9 Essential Traveler Tips For Keeping Your Luggage Safe

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How do you stop your bags from being stolen or be tampered with? We share our top tips for keeping your belongings safe while you travel.


A group of backpackers near a beach Photo © Getty Images/Hero Images

There are two stages to keeping your luggage safe: planning the right luggage before you go and using it safely when you're on the road exploring the world. 

Before you go:

1. Pack and carry your own bags

Know the contents of your bags when you're crossing borders, catching flights or passing through Customs. Don't offer to carry anything for anyone else. This might seem like common sense, but there are many stories of unsuspecting travelers trying to help out their new-found travel companion only to end up carrying something illegal. By all means, make new friends on the road, but let them carry their own stuff.

2. Understand quarantine laws

Be aware of quarantine laws and make sure you're not importing illegal substances – which could be as innocent as fruit or wood carvings – or as sinister as the body parts of endangered animals. In some countries, the penalties are much harsher than a verbal telling off – in Australia for example, you could receive an on-the-spot fine of up to AU $220, or, for a serious offense, you could be prosecuted and face a fine of up to AU $66,000 or 10 years' imprisonment. Ouch.

3. Get the right gear for your trip

Think about how much gear you need to take (trust us, less is more) and then consider how many bags you need. It is much easier to get around and keep an eye on one bag than two.

Take a sturdy bag that's not easy to tamper with and keep it securely locked.

If you are traveling to the United States, make sure your luggage lock is in accordance with their specific baggage lock requirements – these can be opened by security officers using universal "master keys so that your locks don't have to be cut.

Information about these locks is available from the Transportation Security Administration's website.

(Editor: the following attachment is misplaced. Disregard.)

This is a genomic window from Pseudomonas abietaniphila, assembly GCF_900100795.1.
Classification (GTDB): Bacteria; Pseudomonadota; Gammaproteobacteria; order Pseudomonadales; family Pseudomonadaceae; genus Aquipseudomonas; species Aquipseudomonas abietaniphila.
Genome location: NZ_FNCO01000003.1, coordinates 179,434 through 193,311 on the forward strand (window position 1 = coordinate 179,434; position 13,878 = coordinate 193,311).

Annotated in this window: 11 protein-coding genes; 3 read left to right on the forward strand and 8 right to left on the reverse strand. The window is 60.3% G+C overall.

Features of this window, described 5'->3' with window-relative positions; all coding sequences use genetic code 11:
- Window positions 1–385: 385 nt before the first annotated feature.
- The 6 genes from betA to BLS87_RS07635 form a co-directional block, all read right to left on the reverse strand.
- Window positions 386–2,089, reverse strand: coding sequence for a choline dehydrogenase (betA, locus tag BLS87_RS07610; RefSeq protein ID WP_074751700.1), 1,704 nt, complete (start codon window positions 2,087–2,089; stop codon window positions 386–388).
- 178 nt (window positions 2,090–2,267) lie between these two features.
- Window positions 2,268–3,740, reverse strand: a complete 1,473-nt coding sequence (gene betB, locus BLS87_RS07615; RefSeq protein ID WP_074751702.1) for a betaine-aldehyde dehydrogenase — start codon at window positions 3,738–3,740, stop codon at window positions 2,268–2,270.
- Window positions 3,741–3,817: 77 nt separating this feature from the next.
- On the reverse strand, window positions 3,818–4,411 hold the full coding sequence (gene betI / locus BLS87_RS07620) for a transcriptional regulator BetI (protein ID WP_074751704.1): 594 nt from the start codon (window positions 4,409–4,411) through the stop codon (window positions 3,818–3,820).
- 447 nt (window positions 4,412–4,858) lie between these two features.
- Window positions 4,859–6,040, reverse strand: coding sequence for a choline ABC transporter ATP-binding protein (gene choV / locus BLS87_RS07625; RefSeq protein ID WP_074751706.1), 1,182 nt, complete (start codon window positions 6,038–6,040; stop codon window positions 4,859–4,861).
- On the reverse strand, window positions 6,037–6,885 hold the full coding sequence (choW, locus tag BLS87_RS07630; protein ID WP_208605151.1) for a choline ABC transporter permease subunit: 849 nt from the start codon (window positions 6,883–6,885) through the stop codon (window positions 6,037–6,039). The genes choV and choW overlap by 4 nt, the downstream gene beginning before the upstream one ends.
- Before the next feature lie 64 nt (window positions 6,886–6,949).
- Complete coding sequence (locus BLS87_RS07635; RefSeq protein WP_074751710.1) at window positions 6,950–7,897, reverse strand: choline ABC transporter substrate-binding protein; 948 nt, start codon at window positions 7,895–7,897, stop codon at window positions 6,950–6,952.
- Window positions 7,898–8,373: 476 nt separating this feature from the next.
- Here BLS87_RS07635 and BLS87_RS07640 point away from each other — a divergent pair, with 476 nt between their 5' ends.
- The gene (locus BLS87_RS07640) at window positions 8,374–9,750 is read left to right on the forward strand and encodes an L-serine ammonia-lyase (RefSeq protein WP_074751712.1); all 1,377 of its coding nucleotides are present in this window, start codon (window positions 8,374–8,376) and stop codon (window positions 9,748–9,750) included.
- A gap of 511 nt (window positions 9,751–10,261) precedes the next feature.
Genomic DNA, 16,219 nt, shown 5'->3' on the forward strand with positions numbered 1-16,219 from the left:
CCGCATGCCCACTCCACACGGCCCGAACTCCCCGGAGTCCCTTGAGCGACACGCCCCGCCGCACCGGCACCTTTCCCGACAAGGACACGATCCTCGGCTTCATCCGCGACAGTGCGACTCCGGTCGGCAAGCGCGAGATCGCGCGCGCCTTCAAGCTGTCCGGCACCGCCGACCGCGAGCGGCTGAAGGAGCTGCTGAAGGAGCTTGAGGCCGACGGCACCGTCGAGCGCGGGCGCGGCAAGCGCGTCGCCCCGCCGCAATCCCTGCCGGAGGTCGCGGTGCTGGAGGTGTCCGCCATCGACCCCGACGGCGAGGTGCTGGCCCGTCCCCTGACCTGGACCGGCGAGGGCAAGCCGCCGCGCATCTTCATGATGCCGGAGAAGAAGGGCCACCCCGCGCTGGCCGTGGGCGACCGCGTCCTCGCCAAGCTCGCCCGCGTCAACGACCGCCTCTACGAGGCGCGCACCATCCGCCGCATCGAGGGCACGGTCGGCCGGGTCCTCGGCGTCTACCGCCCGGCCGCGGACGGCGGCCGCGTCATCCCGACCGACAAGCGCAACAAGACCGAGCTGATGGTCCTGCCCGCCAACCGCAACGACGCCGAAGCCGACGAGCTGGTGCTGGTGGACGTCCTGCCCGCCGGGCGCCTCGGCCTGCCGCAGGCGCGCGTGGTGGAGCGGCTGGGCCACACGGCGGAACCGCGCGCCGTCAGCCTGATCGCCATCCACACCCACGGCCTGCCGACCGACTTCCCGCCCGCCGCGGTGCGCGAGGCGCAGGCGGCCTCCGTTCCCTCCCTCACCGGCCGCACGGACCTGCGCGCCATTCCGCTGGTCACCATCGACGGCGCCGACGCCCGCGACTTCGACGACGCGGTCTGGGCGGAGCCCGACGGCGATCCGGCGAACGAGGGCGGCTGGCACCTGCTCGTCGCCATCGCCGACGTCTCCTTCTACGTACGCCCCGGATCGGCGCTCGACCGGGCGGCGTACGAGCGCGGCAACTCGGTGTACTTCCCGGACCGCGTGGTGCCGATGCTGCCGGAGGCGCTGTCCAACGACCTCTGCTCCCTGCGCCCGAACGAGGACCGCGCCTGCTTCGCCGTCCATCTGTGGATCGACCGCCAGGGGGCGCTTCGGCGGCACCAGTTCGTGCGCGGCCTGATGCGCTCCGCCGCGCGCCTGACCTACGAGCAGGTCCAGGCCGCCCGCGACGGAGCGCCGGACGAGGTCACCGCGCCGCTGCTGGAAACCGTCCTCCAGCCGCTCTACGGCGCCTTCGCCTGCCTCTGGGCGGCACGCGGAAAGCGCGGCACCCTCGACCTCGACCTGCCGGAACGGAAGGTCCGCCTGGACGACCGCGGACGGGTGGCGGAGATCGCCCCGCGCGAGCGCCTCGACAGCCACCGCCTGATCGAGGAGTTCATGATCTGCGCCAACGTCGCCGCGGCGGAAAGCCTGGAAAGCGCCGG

4. Always take zip ties for your luggage

Although these don't replace a secure lock, sometimes zip ties are incredibly useful for making sure your bags aren't tampered with. You can easily cut them off, but they prevent easy access for opportunists.

Black or white ones are the most common, but you could mix it up a bit with some colors for extra identification.

If your bag arrives on an airport carousel with the cable ties missing or the color combination changed, don't touch the bag, call a security officer over and tell them you think your bag's been tampered with. You'll be subjecting yourself to a thorough search, but if there's any contraband planted in the bag, you'll have a good alibi.

5. Get the right travel insurance for your trip

Lost luggage is very inconvenient, and can be expensive to replace, along with the contents. To ease the pain, make sure you get the right level of insurance cover, especially if you're carrying expensive cameras, laptops or smartphones. Read the policy description all the way through, and check these valuable items will be fully covered.

6. Be prepared to lose stuff

Good, light packing is an art form, but the basic advice is not to pack anything which you couldn't bear to part with, especially sentimental and valuable belongings. But sometimes with lost luggage, it's the bag itself that you miss most... seasoned travelers can spend a long time searching for the ultimate backpack.

How to keep your luggage safe while traveling:

7. Never, ever leave your bag unattended

At the beach, in a café, or even the airport lounge, always keep your luggage with you or have a trusted traveling companion mind it for you. Make sure your hotel room is secure and take advantage of hotel safes (as long as they are reliable).

If you do leave your luggage in your room, make sure you lock up the zips etc. Although someone could steal the whole bag, the aim is to make it more difficult for any opportunistic thief, as trying to cut a lock off is quite difficult.

Thieves can act with extraordinary alacrity and your bag can vanish or have stuff selectively swiped from it in the blink of an eye. Always keep your valuables (especially passport and money) well hidden on your person, rather than in your luggage.

If you're sitting in a café or restaurant, slip the strap of your bag around your chair leg or secure it to the table (see those zip-ties might come in handy here, too).